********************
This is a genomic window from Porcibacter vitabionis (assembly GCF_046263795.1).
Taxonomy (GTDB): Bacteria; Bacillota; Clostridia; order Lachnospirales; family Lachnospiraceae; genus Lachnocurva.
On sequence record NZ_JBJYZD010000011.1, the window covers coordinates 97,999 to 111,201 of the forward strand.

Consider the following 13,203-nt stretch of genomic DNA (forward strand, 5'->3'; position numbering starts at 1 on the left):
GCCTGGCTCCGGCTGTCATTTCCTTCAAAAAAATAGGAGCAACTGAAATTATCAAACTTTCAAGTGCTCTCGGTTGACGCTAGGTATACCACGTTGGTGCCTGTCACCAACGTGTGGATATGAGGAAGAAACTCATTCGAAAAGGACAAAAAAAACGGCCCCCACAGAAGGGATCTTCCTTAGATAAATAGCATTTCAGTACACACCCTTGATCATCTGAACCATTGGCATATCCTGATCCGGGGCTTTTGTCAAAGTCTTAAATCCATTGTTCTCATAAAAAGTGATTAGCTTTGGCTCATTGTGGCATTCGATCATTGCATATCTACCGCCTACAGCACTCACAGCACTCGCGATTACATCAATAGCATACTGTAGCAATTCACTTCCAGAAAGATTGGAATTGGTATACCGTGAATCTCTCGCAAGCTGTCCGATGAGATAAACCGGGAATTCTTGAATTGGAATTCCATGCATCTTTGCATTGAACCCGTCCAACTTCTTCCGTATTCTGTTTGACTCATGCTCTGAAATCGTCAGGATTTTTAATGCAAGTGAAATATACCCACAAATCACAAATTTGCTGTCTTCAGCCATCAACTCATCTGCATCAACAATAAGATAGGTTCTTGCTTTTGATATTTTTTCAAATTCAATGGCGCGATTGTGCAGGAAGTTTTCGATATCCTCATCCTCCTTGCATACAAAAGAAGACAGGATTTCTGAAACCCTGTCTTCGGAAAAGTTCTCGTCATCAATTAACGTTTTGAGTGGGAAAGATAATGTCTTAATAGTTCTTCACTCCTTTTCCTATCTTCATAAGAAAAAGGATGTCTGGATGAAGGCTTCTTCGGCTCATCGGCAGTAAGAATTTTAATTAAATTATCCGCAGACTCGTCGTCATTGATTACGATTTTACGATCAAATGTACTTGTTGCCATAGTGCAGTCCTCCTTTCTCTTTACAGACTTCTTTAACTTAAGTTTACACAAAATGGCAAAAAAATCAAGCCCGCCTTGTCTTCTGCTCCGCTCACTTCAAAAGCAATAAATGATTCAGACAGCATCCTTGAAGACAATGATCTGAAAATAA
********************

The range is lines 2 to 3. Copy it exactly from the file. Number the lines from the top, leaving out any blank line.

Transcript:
Taxonomy (GTDB): Bacteria; Bacillota; Clostridia; order Lachnospirales; family Lachnospiraceae; genus Lachnocurva.
On sequence record NZ_JBJYZD010000011.1, the window covers coordinates 97,999 to 111,201 of the forward strand.